The Butcher’s Sons, Scott Alexander Hess
Publisher: Lethe Press
Tags: Historical, Family, Crime, Violence, Het & Gay Relationships
Length: 247 pages
Reviewer: Kazza K
This darkly lyrical and violent family saga set in a butcher shop in New York circa 1930 tells the story about three Irish brothers, each struggling to find their role–to define their lives and express their dreams–amid the poverty of a broken home, alcoholic father, and the violent society of Hell’s Kitchen. Dickie is guided by an almost animal desire to get what he wants and, as a fighter, is fearless in his pursuit of being respected by mobsters. Walt, the middle brother, romances a woman whose educated father sees the lad as gutter trash. Then there is frail Adlai, who finds himself on the most perilous path, an illicit affair with his oldest brother’s best friend. The Butcher’s Boys is an engaging read about desperate young men determined to do whatever they can to find something gilded amid the grime of old New York.
The Butcher’s Sons is about three Irish-American brothers living in Hell’s Kitchen in the 1930s and working the family butcher shop. The story starts just before Adlai’s – the youngest son’s – sixteenth birthday and finishes not long after. All the sons are in their teens and roughly a year apart. Their mother left their father and the boys when they were all young. She had her children, performed her wifely marital task, and left. They’re all impacted by the loss of a maternal figure in their lives. Dickie remembers Angie the most, Adlai remembers her the least. Pat, their father, fought and lived through WWI, which took a toll, as did his wife leaving him. Pat is in the book in bits and pieces, much like he is with his boy’s lives, much like his state of mind, but I understood him. I understood his Irish roots, his superstitions, his acceptance of his sons’ fates. His lucid moments and his moments of emotional vacancy. His pivotal moments.
Dickie, the oldest, is rough, tough and violent. Running a small-time protection racket isn’t enough and he forms his Irish gang of four, The Butchers. He wants power. He wants in on the Italian’s territory and their rackets – which are now encroaching on Irish territory. With a turf war looming between the Coriglianos and the Lucianos he sees his chance. The Italians have the money, nice offices, women on their arms, a strong outward sense of family, and, most of all, respect through fear. All the things Dickie equates with success, they have and he covets. Dickie lands on their radar by shooting one of the Lucianos and later attacking one of Frankie Corigliano’s men. Dickie is punished in retaliation for his efforts but pain is nothing to Dickie if there’s money and respect to be gained. Likewise, if there’s benefits to be had, the Italians are quick to think business.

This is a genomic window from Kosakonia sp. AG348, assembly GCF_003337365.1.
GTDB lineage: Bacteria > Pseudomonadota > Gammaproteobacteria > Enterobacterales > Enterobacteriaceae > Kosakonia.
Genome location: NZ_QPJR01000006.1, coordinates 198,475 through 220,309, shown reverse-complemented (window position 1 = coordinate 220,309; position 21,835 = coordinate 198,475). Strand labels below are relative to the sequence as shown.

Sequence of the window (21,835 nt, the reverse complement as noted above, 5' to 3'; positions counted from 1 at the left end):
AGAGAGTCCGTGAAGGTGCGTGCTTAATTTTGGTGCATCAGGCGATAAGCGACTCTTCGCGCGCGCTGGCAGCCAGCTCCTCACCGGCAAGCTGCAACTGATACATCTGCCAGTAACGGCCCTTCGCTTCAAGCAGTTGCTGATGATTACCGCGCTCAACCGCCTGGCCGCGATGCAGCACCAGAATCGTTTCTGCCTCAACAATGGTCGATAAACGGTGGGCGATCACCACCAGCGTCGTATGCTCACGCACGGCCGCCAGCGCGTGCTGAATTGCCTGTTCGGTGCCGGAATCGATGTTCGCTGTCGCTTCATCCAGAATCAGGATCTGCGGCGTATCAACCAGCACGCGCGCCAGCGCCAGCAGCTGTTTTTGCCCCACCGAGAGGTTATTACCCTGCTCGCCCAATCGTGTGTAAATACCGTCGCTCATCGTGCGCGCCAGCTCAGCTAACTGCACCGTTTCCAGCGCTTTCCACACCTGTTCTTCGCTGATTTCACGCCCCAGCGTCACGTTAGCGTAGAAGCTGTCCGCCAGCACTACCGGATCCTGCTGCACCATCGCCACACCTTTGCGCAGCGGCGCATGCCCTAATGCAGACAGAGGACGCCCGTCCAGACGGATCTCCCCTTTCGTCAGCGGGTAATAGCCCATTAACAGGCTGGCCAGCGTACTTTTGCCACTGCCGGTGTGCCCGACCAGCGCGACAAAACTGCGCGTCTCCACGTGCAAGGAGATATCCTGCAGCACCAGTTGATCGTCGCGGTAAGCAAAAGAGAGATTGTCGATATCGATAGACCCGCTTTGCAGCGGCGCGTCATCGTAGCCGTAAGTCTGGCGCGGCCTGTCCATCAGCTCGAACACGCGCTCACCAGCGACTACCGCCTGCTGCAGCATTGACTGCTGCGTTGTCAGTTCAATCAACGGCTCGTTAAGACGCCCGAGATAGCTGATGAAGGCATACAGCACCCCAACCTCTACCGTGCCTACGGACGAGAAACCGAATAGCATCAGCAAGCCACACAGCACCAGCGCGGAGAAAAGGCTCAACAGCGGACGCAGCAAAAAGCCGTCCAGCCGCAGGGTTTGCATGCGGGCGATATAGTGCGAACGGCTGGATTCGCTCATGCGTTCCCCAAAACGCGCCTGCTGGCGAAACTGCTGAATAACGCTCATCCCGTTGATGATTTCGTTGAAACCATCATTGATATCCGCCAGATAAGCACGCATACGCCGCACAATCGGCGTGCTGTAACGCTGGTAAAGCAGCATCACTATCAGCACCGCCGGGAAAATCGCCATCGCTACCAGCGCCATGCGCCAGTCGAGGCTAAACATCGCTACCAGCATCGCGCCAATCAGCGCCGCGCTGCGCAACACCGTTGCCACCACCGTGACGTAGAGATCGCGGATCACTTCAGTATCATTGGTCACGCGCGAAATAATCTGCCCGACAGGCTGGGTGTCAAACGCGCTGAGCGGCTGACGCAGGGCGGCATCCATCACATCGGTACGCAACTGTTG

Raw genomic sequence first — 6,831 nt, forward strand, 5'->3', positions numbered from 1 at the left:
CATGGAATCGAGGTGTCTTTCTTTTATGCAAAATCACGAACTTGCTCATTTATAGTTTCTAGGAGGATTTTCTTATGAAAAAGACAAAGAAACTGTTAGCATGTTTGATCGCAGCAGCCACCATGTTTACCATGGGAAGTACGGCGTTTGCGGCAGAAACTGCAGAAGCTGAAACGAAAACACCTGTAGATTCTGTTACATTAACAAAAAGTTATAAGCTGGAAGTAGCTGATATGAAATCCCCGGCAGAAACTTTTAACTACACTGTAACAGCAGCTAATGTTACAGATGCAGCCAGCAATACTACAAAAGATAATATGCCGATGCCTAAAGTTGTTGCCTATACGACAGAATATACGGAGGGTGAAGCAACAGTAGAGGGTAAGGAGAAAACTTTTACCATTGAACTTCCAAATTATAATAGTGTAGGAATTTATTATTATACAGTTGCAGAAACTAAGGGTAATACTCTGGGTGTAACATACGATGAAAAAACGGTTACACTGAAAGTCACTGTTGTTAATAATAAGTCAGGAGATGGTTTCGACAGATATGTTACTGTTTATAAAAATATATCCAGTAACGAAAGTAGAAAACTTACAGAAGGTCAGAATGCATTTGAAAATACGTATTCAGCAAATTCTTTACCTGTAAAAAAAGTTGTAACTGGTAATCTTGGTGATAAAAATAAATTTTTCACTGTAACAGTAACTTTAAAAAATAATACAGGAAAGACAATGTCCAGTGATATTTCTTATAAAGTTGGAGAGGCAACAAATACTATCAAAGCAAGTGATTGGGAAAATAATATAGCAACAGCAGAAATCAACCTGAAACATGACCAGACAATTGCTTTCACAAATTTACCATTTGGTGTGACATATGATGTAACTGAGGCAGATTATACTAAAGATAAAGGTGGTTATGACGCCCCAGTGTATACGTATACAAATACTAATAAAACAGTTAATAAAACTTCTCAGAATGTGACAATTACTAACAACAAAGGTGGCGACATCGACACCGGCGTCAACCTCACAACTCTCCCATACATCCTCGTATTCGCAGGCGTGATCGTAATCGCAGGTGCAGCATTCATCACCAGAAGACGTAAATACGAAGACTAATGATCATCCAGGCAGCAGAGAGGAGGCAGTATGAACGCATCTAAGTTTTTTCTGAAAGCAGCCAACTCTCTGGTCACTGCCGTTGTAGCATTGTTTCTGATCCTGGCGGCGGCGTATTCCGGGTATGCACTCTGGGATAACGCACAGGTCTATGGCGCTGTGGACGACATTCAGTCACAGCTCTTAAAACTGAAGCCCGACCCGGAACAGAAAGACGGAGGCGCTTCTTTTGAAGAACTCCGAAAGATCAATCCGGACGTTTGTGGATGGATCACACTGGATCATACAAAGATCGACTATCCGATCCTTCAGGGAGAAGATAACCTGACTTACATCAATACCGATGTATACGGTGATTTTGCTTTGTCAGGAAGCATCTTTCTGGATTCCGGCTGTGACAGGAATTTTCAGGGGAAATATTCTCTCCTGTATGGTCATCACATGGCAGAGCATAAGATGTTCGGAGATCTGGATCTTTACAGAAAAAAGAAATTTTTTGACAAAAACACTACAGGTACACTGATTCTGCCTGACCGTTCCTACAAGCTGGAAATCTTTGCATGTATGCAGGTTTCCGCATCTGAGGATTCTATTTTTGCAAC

“I know a lot of violent men. Goons that will cut your insides out. Mean, evil men. But I’ve never seen anyone so calm as you,” Frankie said. “There’s a quality to you that I need.” Frankie paused, as if he were searching for a radiant, saving thought. And Dickie thought, What is he doing with me?
Frankie stood and stretched, then smiled. “That’s what I can use,” he said. “That’s why you and your brothers aren’t dead. You’re gonna work for me.”
So a shaky alliance is forged. It’s built heavily on a power imbalance between the Coriglianos and the Irish brothers, but Dickie doesn’t care. He wants what he can take from the Italians.
While Dickie was originally trying to work a deal with Dewy, the leader of a Harlem gang, he meets a woman in her thirties, a “negress,” Eva. Eva is beautiful, exotic, isn’t scared of him, is tight-lipped, and likes being seen with notorious men, and Dickie certainly has a reputation. She’s strong and street smart and they’re a good match. Although a relationship between someone white and black isn’t allowed, it adds to the danger and appeal for Dickie.
“Word gets around,” she said in a whisper. “They call you the butcher. A man can become known fast. I like men who are known.”
He felt his way closer onto her, and he sighed then made a ragged little cry, letting the pleasure seep all over. “You sure you’re not afraid?” he said, dizzy and losing some part of himself. He went at her harder, and she gripped him, and they swam in the heat on that sticky floor, and she moaned a little which made him even crazier….
Walt, the middle brother, also has goals and dreams to get out of the butcher shop and Hell’s Kitchen. He wants to study on a full scholarship to become a doctor. He’s also in love with, besotted by, a beautiful Argentinian girl, Adriana.
At seventeen, he was what some women called gangly. He had a pleasant face, warm, wide, brown eyes. He had been in love for over three months with her, with Adriana, and it had done little to alter his life plan. It fortified him to think he found the love of his life, that that part was done, that she would share the dream with him.
Adriana has beauty, poise, grace and class. She’s from a wealthy family and the daughter of a psychiatrist. The doctor knows about Walt’s brother Dickie and his protection racket, his thuggery. He won’t allow his daughter to be with Walt. It’s not just because of Dickie, not just because they’re from a different class and culture. It’s more than that. He’s bitterly unhappy his wife left him, he is cruel in regards to love, cruel to his daughter. Cruel to Walt.
Walt looked toward Adriana, who at some point had begun to cry. “I’m sorry Walt. Please go,” she said softly. He waited for her eyes to rise, to see him there, to show that glimmer of strength, the woman he knew she was. He wanted to wrench her from the deadening table, the suffocating and dark room’s vileness